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Holding Guarantors to their Commitment? – part II


Beit Din Eretz Hemda - Gazit

Iyar 10 5780
Case: The plaintiff (=pl) reached a settlement with his wife (=wi) over child support in a beit din as part of an agreement to give a get. Wi’s uncle and aunt (=def) obligated themselves in beit din that if the wife would successfully sue to raise the child support, def would pay back to pl the additional sum she was awarded. Beit din gave the obligation the status of a ruling. Wi did sue pl in court, and pl agreed to raise the child support, with the judge giving the agreement the status of a ruling. Pl is now suing def for 31,200 shekels for a few years of additional payments. Def argue that they are exempt for a few reasons: 1. No act of kinyan was made to obligate def, which is necessary because this is not a normal case of a guarantor (i.e., there is no borrower). 2. There was a lack of realization of the likelihood of obligation (asmachta), since def did not know that wi was not bound by the ruling. 3. Furthermore, according to the Rambam, one cannot obligate himself in an open-ended obligation, and one can claim kim li (I follow the minority opinion). 4. The obligation mentions payment in the case where the court rules in wi’s favor, whereas here pl agreed himself to pay.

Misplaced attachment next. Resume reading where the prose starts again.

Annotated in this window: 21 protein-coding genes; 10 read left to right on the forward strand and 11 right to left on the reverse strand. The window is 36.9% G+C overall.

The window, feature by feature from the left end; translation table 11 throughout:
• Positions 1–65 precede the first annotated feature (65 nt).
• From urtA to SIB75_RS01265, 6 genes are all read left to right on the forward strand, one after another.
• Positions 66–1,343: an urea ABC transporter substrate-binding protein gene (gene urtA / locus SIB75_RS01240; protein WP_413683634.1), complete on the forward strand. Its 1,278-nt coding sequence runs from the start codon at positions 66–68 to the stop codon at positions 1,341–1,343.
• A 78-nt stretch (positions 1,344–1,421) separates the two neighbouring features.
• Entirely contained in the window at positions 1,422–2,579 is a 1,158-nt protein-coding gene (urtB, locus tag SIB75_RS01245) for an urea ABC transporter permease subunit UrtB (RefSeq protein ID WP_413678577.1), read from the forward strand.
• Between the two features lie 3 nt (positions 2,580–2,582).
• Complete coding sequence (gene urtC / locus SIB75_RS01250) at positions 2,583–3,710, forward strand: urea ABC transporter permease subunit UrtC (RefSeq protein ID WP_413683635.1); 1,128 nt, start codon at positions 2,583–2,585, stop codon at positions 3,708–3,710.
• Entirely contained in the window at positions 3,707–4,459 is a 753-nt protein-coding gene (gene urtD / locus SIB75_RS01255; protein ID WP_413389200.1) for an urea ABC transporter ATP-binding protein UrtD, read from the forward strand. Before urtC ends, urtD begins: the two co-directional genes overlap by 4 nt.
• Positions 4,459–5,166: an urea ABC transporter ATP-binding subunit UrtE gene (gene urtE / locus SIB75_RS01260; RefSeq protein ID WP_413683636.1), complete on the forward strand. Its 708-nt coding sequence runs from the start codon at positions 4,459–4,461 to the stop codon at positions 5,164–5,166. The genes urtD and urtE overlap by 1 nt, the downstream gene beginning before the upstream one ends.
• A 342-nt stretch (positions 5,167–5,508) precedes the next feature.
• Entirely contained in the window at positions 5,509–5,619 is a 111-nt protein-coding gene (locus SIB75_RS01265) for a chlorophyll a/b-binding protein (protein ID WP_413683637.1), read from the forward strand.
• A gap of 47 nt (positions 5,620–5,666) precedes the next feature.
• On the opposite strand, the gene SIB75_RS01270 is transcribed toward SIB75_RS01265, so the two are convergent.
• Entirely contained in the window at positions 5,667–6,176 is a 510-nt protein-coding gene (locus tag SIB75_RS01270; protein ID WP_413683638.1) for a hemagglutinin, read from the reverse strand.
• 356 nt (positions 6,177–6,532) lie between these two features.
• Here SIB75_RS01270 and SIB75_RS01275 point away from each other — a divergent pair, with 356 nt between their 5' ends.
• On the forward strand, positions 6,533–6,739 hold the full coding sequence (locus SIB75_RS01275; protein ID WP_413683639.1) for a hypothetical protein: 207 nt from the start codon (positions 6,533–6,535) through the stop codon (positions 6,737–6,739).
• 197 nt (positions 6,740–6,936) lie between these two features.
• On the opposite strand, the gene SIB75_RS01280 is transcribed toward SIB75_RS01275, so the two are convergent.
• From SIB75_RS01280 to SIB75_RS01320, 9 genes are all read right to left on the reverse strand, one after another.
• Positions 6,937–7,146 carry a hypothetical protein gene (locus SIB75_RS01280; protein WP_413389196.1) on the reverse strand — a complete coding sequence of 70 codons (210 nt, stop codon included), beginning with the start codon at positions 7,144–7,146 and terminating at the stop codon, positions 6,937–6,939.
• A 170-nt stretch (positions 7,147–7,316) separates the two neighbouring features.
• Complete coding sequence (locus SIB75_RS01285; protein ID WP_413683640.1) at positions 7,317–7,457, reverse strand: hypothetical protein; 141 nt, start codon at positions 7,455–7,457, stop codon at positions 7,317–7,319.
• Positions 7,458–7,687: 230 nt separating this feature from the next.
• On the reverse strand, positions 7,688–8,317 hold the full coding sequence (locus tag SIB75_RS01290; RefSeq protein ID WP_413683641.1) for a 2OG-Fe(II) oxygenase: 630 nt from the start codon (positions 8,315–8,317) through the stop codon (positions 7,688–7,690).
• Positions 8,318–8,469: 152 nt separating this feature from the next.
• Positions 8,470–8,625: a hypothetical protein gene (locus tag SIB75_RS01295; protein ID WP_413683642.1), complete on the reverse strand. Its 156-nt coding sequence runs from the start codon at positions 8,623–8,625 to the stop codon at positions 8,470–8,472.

Ruling: [We were in the midst of discussing whether def’s obligation is valid according to the law of the land, considering that it is arguably against the public interest.]

Par. 30 of the Law of Contracts states that a contract whose purpose or content is illegal, immoral, or contradicts public welfare is null. There have been varied rulings in the courts over whether an agreement to compensate a husband whose wife sues for higher child support contradicts public welfare. A summary can be found in Justice Benzion Greenberger’s ruling (BMS 24590/98). He concludes that the assumption is that it damages the welfare of the children, but if the father can prove that it does not negatively affect them, it is valid. In general, if the wife’s obligation is void because of its impact on the children, the guarantors’ obligation should not apply.

In this case, we do not believe that the def’s paying has a negative impact on the couple’s one daughter or on the public, as we will explain. The obligation to reimburse is not upon wi; if def pay, they will not be able to recoup their losses from her. Therefore, wi will not be deterred from suing for child support, and def’s payment will not deprive the daughter of needed funds.

One can argue that indirectly, if an ex-wife knows that her close relatives will have to pay, she will not sue for increased child support. In general, the courts do not factor in indirect effects. Also, this must be weighed against the grave damage caused if we easily strike down agreements made in divorce settlements. First, there is a public interest in agreements being kept. Second, if those negotiating a divorce settlement know that the settlement will not be kept, husbands are less likely to give a get when called for. Also, in this case, specifically, the amount agreed upon for child support, while somewhat low, is not extremely low.

[We will finish off next time with a look at whether the conditions for payment were met.]

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